You are here

Art meant to engage public

Story and images: Adriana Pacheco

 

The three maquettes entered in the competition.

 

 

The City of Oshawa is asking for citizens’ opinions, as they stage a competition to find the newest piece of art to be displayed in City Hall.

“The City and the Art and History Committee had invited artists to send in submissions for a piece of art to go in the new City Hall area,” said Laura Suchan, Director of the Oshawa Community Museum and Archives, who is on the panel to decide what piece of art will be showcased. “It was a commissioned piece; the money was donated by project managers who were involved with the construction of city hall.”

 

 

A tile picture of Colonel McLaughlin by Jarin Taz Ahmed of Pickering.

 

 

Suchan said the committee, which includes Greg Murphy, Dean of the School of Media Art and Design at Durham College and Linda Jasma, curator of the Robert McLaughlin Gallery, went through all the submissions and then picked their top three.

 

 

Star Sculpture, by Ron Baird of Beaverton

 

 

Those artists were then invited to send in their maquette or examples of their idea’s, which are currently on display at City Hall.

“We are inviting the public to look at them and to kind of visualize what they will look like in the space,” said Suchan, who added the public can fill out a ballot, provided at the display and vote on  what they would like to see in the area.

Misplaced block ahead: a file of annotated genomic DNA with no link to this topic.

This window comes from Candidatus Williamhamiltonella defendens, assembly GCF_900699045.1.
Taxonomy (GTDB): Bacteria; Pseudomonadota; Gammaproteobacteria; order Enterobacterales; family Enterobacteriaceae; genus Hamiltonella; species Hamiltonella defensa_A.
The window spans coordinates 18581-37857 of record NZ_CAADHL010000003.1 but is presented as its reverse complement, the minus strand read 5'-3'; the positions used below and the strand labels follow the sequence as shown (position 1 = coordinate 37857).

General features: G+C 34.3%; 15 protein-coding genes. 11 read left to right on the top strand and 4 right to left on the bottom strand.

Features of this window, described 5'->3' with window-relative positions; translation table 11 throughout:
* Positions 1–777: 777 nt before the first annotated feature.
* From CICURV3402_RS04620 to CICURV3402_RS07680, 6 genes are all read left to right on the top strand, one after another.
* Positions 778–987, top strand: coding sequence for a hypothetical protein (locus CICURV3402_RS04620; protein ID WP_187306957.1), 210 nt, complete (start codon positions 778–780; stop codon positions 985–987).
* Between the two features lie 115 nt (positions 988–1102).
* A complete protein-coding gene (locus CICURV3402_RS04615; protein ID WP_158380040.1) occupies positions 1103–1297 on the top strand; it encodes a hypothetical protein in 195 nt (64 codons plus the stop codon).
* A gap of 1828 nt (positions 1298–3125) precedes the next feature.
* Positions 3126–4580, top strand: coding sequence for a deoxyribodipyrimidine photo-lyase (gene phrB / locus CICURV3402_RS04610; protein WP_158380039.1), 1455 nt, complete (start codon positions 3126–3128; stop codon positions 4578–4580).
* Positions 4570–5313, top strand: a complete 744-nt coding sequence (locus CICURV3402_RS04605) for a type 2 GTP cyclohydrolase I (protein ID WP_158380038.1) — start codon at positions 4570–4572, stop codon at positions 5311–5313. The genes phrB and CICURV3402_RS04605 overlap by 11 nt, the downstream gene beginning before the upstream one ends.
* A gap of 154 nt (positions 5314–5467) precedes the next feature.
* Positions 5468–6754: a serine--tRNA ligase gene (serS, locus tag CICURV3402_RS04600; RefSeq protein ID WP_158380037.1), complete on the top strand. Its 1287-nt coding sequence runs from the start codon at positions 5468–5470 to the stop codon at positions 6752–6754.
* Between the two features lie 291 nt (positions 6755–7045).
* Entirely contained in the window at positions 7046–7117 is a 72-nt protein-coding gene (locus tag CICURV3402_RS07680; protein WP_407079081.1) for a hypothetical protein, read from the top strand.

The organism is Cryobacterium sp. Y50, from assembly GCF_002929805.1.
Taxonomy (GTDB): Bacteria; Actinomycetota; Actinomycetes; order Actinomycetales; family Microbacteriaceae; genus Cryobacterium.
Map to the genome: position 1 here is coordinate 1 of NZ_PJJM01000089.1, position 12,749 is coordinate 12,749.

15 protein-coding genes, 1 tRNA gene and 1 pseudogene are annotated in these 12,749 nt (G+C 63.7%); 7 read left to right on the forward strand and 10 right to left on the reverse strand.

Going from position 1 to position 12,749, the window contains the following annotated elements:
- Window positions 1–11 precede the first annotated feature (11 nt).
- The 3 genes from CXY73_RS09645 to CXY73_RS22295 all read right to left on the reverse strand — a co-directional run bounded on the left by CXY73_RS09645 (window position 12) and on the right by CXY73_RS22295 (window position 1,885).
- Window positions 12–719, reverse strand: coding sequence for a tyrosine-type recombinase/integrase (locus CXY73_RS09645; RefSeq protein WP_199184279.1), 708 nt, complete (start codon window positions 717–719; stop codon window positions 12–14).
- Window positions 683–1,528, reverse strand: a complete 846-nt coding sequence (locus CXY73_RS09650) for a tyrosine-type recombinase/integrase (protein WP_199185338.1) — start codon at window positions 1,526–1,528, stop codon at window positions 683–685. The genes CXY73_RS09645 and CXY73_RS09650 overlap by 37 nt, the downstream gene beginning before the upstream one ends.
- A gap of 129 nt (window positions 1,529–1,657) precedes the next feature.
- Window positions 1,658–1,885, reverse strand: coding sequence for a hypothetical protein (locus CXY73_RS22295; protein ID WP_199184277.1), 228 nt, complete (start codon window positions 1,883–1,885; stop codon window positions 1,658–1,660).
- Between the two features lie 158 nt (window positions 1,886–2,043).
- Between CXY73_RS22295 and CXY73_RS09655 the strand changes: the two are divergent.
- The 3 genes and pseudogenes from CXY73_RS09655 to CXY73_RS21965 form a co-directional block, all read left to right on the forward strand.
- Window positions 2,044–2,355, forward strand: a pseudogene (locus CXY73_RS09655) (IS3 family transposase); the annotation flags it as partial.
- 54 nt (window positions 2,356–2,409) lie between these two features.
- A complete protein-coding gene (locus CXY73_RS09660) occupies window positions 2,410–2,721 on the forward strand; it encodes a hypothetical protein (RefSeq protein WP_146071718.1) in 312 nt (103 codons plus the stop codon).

She said although the committee will make the final decision, the ballots will be taken into consideration.

“We want to engage the Oshawa public more in art and history.”

 

 

Entry from Toni Hamel of Oshawa

 

 

Suchan said the museum became involved with the competition after being invited to join the Art and History Committee at City Hall. “There are several areas within the new City Hall which are going to feature exhibit space. So we, along with the McLaughlin Gallery were invited to be involved with this.”

She said her organization is currently looking after the display cases with the art and will also be opening a new exhibit about the Williams Piano Company next week, in time for the first City Council meeting. She hopes these new exhibits will interest the public in Oshawa’s history.

The Competition to decide which maquette will be turned into a larger piece of work will run until mid-January. The winner will be given $9,000 to complete the work, which will be installed into City Hall in the spring.

Leave a Reply

Top